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Antihistamine-resistant chronic spontaneous urticaria: 1-year data from the AWARE study

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Published:1st May 2019
Author: Maurer M, Raap U, Staubach P, Richter-Huhn G, Bauer A, Oppel EM et al.
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Ref.:Clin Exp Allergy. 2019 May;49(5):655-662.
Antihistamine-resistant chronic spontaneous urticaria: 1-year data from the AWARE study

Previous reports indicate that patients with chronic spontaneous urticaria (CSU) are undertreated and that physicians show poor adherence to guideline recommendations. Awareness of CSU has improved in recent years, but it remains unclear if this has improved the management of these patients in clinical practice.

Objective: To describe disease burden, quality of life (QoL), and treatment patterns of patients with H1 antihistamine refractory CSU in Germany.

Method: A World-wide Antihistamine Refractory chronic urticaria (CU) patient Evaluation (AWARE) is a global prospective, non-interventional study of CU in the real-world setting, supported by the manufacturer of omalizumab. Patients (18?75 years) were included who had H1 antihistamine refractory CSU for ≥2 months. Disease characteristics, pharmacological treatments, and QoL (dermatology life quality index [DLQI], CU-QoL questionnaire, and angioedema QoL questionnaire) are reported for patients enrolled in Germany.

Results: After 1 year in AWARE, CSU remained uncontrolled (urticaria control test [UCT] score <12) in 432 of 1032 (42.2%) patients. QoL impairment remained high after 1 year, with 28.2% of patients reporting that CSU had a moderate/very large/extremely large effect on the DLQI. Most patients did not receive guideline-recommended treatments at the end of the 1 year observation period. Changes in treatments were most evident at the first patient visit, with an increase in patients receiving omalizumab vs prior therapy from 8.5% to 21.4%, and a decrease in those receiving no treatment from 29.9% to 12.8%. These changes were associated with reduced hives, angioedema, UCT scores, and QoL scores at Month 3, but only modest improvements thereafter. Of 528 patients with uncontrolled CSU and who were eligible for treatment escalation, only 3% received up-dosing of H1?antihistamines and only 5% were initiated on omalizumab during 1 year of treatment.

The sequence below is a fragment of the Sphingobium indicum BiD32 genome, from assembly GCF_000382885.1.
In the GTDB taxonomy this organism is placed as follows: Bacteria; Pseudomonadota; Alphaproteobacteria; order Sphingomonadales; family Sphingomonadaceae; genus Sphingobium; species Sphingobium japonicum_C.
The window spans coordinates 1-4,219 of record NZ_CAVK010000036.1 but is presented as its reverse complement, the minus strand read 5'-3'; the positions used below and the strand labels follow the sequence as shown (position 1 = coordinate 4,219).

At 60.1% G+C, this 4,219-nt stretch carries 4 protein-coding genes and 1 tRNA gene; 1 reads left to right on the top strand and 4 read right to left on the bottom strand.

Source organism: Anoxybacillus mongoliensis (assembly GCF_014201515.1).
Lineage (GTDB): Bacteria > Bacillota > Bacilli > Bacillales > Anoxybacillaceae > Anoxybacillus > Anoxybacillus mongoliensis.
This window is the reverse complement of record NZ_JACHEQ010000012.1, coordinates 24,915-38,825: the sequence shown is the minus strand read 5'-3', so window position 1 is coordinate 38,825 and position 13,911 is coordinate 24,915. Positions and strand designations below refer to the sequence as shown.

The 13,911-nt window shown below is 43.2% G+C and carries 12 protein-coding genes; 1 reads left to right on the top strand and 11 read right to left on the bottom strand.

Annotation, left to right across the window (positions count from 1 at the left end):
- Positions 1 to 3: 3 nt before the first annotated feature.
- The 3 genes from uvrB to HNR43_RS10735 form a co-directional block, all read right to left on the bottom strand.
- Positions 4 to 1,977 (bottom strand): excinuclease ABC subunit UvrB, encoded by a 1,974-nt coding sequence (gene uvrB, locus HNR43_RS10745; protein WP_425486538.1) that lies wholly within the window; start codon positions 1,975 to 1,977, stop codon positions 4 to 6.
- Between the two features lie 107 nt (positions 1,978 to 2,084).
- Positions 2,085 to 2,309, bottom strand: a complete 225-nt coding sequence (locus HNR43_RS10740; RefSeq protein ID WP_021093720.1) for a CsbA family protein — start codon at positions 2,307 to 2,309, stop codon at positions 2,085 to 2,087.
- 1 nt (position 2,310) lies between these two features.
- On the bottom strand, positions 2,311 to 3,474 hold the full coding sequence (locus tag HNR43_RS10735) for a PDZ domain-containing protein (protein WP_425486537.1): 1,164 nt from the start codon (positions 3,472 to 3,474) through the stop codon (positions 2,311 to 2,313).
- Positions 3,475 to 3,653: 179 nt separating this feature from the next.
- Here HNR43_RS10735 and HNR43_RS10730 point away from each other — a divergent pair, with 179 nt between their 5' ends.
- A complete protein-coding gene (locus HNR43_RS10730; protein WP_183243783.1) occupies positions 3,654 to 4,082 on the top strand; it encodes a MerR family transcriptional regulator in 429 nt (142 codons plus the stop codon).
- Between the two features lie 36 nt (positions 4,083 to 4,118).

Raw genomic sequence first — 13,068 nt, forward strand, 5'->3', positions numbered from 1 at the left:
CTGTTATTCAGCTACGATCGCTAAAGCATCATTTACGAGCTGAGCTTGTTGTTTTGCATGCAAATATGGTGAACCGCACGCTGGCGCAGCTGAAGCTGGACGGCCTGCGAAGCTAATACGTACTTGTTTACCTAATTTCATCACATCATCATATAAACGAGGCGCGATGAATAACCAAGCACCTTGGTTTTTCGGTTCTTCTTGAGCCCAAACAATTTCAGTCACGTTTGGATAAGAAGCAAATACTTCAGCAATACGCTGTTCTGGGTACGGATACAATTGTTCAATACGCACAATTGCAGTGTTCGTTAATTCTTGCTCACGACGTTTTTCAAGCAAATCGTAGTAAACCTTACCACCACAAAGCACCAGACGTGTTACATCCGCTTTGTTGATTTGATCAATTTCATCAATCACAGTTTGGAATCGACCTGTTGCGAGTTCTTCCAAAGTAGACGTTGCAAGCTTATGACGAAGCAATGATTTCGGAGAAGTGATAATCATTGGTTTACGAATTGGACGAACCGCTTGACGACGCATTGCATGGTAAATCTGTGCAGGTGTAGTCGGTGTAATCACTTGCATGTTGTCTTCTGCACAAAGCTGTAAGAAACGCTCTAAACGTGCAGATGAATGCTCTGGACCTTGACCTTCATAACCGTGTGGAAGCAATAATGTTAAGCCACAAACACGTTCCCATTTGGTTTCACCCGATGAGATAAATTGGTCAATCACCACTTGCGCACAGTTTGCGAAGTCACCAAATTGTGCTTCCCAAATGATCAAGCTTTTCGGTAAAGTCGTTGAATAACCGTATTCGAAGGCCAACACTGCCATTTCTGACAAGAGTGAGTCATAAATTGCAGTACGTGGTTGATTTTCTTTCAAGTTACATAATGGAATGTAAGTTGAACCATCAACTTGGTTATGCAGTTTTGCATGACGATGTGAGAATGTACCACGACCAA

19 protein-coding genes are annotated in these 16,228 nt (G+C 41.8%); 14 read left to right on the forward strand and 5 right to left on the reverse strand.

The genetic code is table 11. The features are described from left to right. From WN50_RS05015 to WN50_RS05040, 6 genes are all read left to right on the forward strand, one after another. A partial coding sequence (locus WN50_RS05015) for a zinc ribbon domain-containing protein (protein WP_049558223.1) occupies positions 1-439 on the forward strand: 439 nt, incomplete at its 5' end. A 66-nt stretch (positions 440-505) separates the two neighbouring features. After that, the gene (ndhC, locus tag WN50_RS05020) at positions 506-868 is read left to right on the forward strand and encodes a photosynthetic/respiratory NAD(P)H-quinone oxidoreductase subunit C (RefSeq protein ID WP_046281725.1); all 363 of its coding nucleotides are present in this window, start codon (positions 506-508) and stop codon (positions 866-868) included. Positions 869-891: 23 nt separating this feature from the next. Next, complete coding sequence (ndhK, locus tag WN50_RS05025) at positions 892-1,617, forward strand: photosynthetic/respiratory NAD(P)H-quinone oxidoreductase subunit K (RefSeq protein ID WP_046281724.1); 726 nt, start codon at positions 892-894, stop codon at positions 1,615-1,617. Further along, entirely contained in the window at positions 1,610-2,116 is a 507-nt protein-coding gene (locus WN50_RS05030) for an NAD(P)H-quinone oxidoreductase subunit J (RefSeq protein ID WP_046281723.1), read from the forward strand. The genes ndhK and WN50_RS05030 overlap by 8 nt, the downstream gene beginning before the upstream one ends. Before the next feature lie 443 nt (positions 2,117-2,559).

Conclusions & Clinical Relevance: This study highlights a significant discrepancy between recommendations for managing CSU in international guidelines, and in real-world clinical practice in Germany.

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